“You refused to vote the way that Harrisburg wants you to vote—very bad boys and girls—you also refused to vote the way that Mitch McConnell and Lindsey Graham want you to vote,” conservative media personality Steve Turley told Mastriano’s election night audience early Tuesday evening. “The days of the permanent political class are over. And the era of the patriot has just begun.”
The Pennsylvania GOP shocked Republican voters this cycle by declining to endorse candidates in this year’s gubernatorial and U.S. Senate primaries, a move that Mastriano praised earlier this week as a boon to the MAGA primary base.
“This is the first time in 44 years that the state party has not endorsed a candidate for governor,” Mastriano told Newsmax on Monday. “And so truly, we have an opportunity in Pennsylvania where the people can make a vote without influence from the state party apparatus. So hats off to the party leadership for actually taking that bold stand.”
Others slammed the state GOP’s decision as an irresponsible one that splintered both fields and boosted controversial candidates like Mastriano and GOP Senate candidate Kathy Barnette, who came under fire this week for a series of bigoted remarks she made in the past. Mastriano and Barnette, who also marched alongside the right-wing Proud Boys group on January 6, had campaigned alongside each other leading up to Tuesday’s primaries.
“No endorsement from the party gave the runway for a multi-candidate split where the most radical actors could have success,” one Republican operative involved in the race for the seat of retiring GOP Sen. Pat Toomey said earlier this week of both races. “If Mastriano and Kathy win it’s a sad day.”
Barnette didn’t win, but as of Tuesday night Pennsylvania Republicans still didn’t know who would face Democrat John Fetterman for the state’s open U.S. Senate seat in November. Dr. Mehmet Oz, who had won Trump’s endorsement, and David McCormick were at nearly a dead heat early Wednesday morning, with Oz ahead by fewer than 3,000 votes. Both candidates told their supporters the results wouldn’t be clear on election night. A finish closer than .5 percent will trigger an automatic recount.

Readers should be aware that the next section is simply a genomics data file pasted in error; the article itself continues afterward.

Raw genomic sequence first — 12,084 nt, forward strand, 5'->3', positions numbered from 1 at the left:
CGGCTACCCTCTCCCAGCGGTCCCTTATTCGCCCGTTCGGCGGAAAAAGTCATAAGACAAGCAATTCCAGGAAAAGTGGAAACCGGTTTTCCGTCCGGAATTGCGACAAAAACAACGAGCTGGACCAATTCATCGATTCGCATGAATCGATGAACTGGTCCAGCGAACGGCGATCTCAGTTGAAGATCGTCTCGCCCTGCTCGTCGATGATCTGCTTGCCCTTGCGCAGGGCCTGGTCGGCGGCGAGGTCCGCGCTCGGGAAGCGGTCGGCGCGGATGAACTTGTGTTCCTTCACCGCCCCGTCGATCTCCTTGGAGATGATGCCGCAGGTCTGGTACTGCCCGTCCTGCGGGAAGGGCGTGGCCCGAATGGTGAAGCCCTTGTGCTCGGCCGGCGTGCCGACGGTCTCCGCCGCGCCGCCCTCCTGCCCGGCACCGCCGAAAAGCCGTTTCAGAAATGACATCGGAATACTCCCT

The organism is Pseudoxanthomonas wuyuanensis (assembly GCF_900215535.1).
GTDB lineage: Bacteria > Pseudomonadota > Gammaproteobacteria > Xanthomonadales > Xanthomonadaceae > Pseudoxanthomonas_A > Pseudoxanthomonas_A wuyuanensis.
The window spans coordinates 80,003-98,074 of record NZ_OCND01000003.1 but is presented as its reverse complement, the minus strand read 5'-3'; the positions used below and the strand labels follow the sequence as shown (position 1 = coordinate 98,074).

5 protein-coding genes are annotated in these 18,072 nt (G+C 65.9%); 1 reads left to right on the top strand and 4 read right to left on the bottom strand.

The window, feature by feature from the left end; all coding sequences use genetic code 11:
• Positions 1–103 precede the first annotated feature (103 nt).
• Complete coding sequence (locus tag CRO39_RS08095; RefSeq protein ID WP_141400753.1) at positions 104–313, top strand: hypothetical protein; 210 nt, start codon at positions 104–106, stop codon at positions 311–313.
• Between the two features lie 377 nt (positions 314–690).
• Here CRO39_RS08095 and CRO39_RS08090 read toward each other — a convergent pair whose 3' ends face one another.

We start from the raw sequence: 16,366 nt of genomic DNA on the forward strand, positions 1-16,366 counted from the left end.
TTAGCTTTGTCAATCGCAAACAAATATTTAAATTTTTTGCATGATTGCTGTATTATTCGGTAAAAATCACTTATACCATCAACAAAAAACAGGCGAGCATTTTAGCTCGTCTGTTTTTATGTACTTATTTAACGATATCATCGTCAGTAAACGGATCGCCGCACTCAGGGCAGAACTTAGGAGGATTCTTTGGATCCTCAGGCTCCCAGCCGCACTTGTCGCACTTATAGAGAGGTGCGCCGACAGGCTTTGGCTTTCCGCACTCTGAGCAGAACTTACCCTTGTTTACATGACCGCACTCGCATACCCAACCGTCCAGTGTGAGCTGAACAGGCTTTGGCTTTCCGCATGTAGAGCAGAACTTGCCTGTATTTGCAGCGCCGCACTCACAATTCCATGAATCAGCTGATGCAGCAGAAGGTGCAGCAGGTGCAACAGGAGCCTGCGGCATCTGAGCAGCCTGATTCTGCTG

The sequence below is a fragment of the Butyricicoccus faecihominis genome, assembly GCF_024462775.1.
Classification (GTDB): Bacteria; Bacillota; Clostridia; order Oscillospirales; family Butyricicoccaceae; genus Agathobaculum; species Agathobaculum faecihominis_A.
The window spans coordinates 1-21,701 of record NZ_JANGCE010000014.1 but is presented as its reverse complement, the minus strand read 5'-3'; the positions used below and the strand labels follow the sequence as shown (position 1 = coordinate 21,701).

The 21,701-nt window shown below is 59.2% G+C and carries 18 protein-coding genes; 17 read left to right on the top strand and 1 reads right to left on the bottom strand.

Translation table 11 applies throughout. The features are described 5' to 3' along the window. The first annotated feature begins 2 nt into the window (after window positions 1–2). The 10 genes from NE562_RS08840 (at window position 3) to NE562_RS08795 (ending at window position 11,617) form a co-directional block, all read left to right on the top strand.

Mastriano, meanwhile, knew the results of the gubernatorial election Tuesday evening and took the stage shortly after the Associated Press called the race to deride both his Democratic opponent and the left-wing media bias that he believes unfairly maligned his primary campaign from the start. “The Democrats have a dark vision for Pennsylvania,” he told his supporters.
That sentiment was echoed by the conservative outlets in attendance. “The media, the Democrats, the left are going to fight him tooth and nail,” a reporter from the conservative-leaning media outlet Real America’s Voice said on camera early Tuesday evening. (According to his colleague, Real America’s Voice is a spin-off of One America News that plays to the MAGA base.)
“Party bosses got together and they said, ‘We can’t let this MAGA candidate win,’ and so they tried to get other guys to drop off the ballot,” the reporter continued. “When party bosses tell me what candidate to pick, I know I’m gonna pick the other guy.”